Does your business hope to leverage its data assets to make strategic decisions?
If the answer is “yes,” then you’re in good company. We recently surveyed 1,400 data professionals as part of our 2016 global data management benchmark report, and we found that 98 percent of these companies have a desire to turn their data into insight.
But many businesses are unsuccessful in actually getting it done, due to the vast amount of inaccurate information that lurks in their databases. We found that for 75 percent of respondents, inaccurate data actually undermined their ability to provide an excellent customer experience.
Those of us who work at Experian Data Quality are constantly laser-focused on helping our customers ensure they have accurate, actionable data. Whether that is enabling marketers to reach their customers through cross-channel campaigns, helping IT departments break down barriers with their business user counterparts, or allowing operations teams to manage risk and streamline data reporting, we are here to help. That last group of EDQ customers that I just mentioned—the risk and operations folks—this blog post is for you.
It was Ben Franklin who once said: “Great haste makes great waste.” While this is sometimes true, in today’s quickly evolving digital marketplace, you can quickly be outpaced by competitors if you’re not constantly and rapidly advancing your products and services.
I’m not saying that you should throw the rule book out the window and jump into new business ventures willy-nilly. But, there’s a widespread belief that when it comes to getting things done, working with speed and upholding standards need to be mutually exclusive. Common thinking is that if you’re rushing to get things done, you’re going to make mistakes; but, if you move slowly, you’ll achieve greater results.
If you’ve spent any time in the data management space, you know that the Chief Data Officer (CDO) is one of the hottest new roles in the industry. While the CDO position has been talked about a lot lately, most of the people who are actually in the role have never held this title before. This can be exciting and rewarding as you get to build your data program from the ground up, but also stressful since you don’t necessarily have a clear roadmap for success.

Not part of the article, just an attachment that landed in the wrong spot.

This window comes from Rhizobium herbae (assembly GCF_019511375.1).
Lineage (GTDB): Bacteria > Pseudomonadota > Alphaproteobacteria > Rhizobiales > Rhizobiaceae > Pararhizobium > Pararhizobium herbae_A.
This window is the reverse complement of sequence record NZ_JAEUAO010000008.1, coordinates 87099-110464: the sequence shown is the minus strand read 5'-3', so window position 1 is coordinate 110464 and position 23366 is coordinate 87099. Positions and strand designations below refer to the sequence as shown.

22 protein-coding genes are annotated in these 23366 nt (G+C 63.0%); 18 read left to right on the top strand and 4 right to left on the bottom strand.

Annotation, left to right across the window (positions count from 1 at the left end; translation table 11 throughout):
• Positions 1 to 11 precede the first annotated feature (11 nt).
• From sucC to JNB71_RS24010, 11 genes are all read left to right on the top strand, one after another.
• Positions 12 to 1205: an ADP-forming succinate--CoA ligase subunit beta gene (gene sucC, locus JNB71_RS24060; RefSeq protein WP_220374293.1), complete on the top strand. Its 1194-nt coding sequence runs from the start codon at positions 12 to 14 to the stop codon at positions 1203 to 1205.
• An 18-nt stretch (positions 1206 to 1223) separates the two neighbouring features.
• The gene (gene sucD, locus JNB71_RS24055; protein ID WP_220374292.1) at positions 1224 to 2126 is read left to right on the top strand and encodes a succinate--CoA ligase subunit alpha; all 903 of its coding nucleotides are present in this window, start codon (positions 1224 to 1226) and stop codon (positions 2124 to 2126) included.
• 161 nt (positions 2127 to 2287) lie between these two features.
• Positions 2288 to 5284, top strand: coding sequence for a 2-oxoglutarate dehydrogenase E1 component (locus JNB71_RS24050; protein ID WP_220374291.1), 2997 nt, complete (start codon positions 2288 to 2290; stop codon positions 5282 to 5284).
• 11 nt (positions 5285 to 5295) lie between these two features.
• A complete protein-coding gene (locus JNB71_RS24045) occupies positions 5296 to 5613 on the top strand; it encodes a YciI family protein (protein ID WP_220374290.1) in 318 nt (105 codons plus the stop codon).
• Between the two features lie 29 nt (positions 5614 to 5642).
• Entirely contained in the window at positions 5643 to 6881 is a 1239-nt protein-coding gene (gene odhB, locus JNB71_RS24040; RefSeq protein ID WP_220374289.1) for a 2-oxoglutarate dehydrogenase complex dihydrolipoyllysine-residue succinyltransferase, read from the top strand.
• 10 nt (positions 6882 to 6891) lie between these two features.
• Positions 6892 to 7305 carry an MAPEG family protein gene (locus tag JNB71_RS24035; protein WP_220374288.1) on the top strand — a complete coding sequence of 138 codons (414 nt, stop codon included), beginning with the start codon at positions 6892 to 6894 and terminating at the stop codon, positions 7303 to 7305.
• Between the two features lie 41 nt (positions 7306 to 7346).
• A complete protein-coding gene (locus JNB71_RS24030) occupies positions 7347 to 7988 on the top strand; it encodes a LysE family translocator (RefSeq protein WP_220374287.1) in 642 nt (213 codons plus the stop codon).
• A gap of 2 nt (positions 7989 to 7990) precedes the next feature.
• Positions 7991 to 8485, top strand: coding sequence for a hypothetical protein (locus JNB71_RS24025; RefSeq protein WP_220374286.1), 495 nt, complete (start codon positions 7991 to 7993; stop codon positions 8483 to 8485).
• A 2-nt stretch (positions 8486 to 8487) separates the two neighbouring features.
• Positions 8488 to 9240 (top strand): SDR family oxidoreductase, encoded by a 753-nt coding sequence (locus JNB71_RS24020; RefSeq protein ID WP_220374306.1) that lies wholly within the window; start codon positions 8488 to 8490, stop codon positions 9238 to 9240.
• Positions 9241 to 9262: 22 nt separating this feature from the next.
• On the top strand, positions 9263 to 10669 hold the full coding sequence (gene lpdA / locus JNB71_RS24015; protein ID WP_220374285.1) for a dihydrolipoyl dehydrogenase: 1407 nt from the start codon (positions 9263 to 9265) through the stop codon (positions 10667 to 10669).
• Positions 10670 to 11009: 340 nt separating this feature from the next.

If you’re a Chief Data Officer (CDO), lingering bedtime thoughts about what may be lurking in your database could keep you up at night. And it’s easy to see why. Today’s financial services companies are so tightly regulated that any slip-up can be costly—and not just financially. Tales of noncompliance penalties levied against financial institutions spread like wildfire in the media, damaging your company’s reputation and spooking investors or potential customers.
This year’s Enterprise Data World conference was jam-packed with sessions covering big data, data governance, data management strategies, data ethics, and many other related topics that help organizations make the most out of their information. I was fortunate enough to be among the energetic conference goers. Here are five key takeaways from EDW that will help you embrace data in your company.
In today’s rapidly evolving business environment, the amount of data that enterprises must manage increases every day, and it needs to be managed. This is what the Enterprise Data World (EDW) Conference aims to address. This year’s conference is all about harnessing information to transform organizations into data-driven businesses.
Ever feel like you’re spinning your wheels when it comes to implementing a successful (and sustainable) data governance program at your organization?
Don’t worry, you’re not alone.
Many companies repeatedly initiate data governance efforts because their first attempt fell flat or because it’s challenging to sustain the program and demonstrate value over time, particularly within a changing business and personnel environment.
Read on for practical tips to help you focus efforts and limited resources on overcoming common pitfalls and adopting proven best practices for long-term success.
It’s no coincidence that “data” and “dating” share the same roots. Your relationships with both databases and another human can be looked at in a similar way! Getting to know either in the beginning stages of a relationship can be daunting, and you may feel like you don't know where to begin. However, just as it is with dating, when you know the right questions to ask, and the right ways to better understand your data, the easier it is to move forward, and all of the unknowns turn into a positive and predictable relationship.
Data is arguably the most important asset to your organization. In an ideal world, data connects the technical and non-technical users in the business through common definitions and processes that can then be used to make critical business decisions. Unfortunately, very few companies are able to leverage their data in this way today.
Organizations are beginning to recognize the need for a centralized data management strategy, but oftentimes they aren’t sure how their data management initiatives fare today and how they could get started on the path to an optimized data strategy for the future.